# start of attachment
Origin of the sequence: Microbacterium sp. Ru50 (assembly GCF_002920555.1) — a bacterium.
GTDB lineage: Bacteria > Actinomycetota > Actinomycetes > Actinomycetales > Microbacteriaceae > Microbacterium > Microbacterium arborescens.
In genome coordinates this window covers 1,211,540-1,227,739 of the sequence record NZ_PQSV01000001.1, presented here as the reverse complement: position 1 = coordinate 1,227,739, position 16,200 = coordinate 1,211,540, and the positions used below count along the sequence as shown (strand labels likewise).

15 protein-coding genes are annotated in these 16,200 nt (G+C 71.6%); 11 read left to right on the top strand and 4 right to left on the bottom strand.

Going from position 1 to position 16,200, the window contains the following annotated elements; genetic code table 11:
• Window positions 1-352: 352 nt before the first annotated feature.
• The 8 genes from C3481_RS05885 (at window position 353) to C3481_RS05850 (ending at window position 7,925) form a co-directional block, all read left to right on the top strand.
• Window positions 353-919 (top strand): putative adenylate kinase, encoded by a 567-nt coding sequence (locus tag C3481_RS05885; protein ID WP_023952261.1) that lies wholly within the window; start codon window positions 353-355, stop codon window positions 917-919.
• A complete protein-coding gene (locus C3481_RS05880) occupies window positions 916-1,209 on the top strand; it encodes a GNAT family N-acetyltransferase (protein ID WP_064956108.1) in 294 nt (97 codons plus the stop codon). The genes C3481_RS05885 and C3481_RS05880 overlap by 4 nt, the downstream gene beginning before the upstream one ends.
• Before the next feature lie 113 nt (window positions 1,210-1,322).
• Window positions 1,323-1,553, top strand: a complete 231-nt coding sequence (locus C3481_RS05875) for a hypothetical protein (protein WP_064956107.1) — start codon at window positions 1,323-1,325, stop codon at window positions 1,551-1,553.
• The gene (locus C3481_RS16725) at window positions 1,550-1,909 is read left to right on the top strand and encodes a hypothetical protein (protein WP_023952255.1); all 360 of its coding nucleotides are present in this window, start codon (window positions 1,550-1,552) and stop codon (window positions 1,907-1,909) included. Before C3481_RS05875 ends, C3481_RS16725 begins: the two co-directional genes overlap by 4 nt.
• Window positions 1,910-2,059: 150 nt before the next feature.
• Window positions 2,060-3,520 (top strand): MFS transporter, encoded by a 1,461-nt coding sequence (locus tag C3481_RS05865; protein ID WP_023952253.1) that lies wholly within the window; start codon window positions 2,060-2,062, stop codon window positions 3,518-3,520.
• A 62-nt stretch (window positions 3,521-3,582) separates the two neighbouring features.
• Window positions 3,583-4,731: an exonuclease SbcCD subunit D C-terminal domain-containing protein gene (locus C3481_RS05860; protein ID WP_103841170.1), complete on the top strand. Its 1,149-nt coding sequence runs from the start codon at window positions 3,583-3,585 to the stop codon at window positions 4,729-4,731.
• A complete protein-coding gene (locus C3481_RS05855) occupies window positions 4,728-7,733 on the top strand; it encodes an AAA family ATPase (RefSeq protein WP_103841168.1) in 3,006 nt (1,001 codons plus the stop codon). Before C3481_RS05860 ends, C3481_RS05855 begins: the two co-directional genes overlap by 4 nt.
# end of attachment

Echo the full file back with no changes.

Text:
Origin of the sequence: Microbacterium sp. Ru50 (assembly GCF_002920555.1) — a bacterium.
GTDB lineage: Bacteria > Actinomycetota > Actinomycetes > Actinomycetales > Microbacteriaceae > Microbacterium > Microbacterium arborescens.
In genome coordinates this window covers 1,211,540-1,227,739 of the sequence record NZ_PQSV01000001.1, presented here as the reverse complement: position 1 = coordinate 1,227,739, position 16,200 = coordinate 1,211,540, and the positions used below count along the sequence as shown (strand labels likewise).

15 protein-coding genes are annotated in these 16,200 nt (G+C 71.6%); 11 read left to right on the top strand and 4 right to left on the bottom strand.

Going from position 1 to position 16,200, the window contains the following annotated elements; genetic code table 11:
• Window positions 1-352: 352 nt before the first annotated feature.
• The 8 genes from C3481_RS05885 (at window position 353) to C3481_RS05850 (ending at window position 7,925) form a co-directional block, all read left to right on the top strand.
• Window positions 353-919 (top strand): putative adenylate kinase, encoded by a 567-nt coding sequence (locus tag C3481_RS05885; protein ID WP_023952261.1) that lies wholly within the window; start codon window positions 353-355, stop codon window positions 917-919.
• A complete protein-coding gene (locus C3481_RS05880) occupies window positions 916-1,209 on the top strand; it encodes a GNAT family N-acetyltransferase (protein ID WP_064956108.1) in 294 nt (97 codons plus the stop codon). The genes C3481_RS05885 and C3481_RS05880 overlap by 4 nt, the downstream gene beginning before the upstream one ends.
• Before the next feature lie 113 nt (window positions 1,210-1,322).
• Window positions 1,323-1,553, top strand: a complete 231-nt coding sequence (locus C3481_RS05875) for a hypothetical protein (protein WP_064956107.1) — start codon at window positions 1,323-1,325, stop codon at window positions 1,551-1,553.
• The gene (locus C3481_RS16725) at window positions 1,550-1,909 is read left to right on the top strand and encodes a hypothetical protein (protein WP_023952255.1); all 360 of its coding nucleotides are present in this window, start codon (window positions 1,550-1,552) and stop codon (window positions 1,907-1,909) included. Before C3481_RS05875 ends, C3481_RS16725 begins: the two co-directional genes overlap by 4 nt.
• Window positions 1,910-2,059: 150 nt before the next feature.
• Window positions 2,060-3,520 (top strand): MFS transporter, encoded by a 1,461-nt coding sequence (locus tag C3481_RS05865; protein ID WP_023952253.1) that lies wholly within the window; start codon window positions 2,060-2,062, stop codon window positions 3,518-3,520.
• A 62-nt stretch (window positions 3,521-3,582) separates the two neighbouring features.
• Window positions 3,583-4,731: an exonuclease SbcCD subunit D C-terminal domain-containing protein gene (locus C3481_RS05860; protein ID WP_103841170.1), complete on the top strand. Its 1,149-nt coding sequence runs from the start codon at window positions 3,583-3,585 to the stop codon at window positions 4,729-4,731.
• A complete protein-coding gene (locus C3481_RS05855) occupies window positions 4,728-7,733 on the top strand; it encodes an AAA family ATPase (RefSeq protein WP_103841168.1) in 3,006 nt (1,001 codons plus the stop codon). Before C3481_RS05860 ends, C3481_RS05855 begins: the two co-directional genes overlap by 4 nt.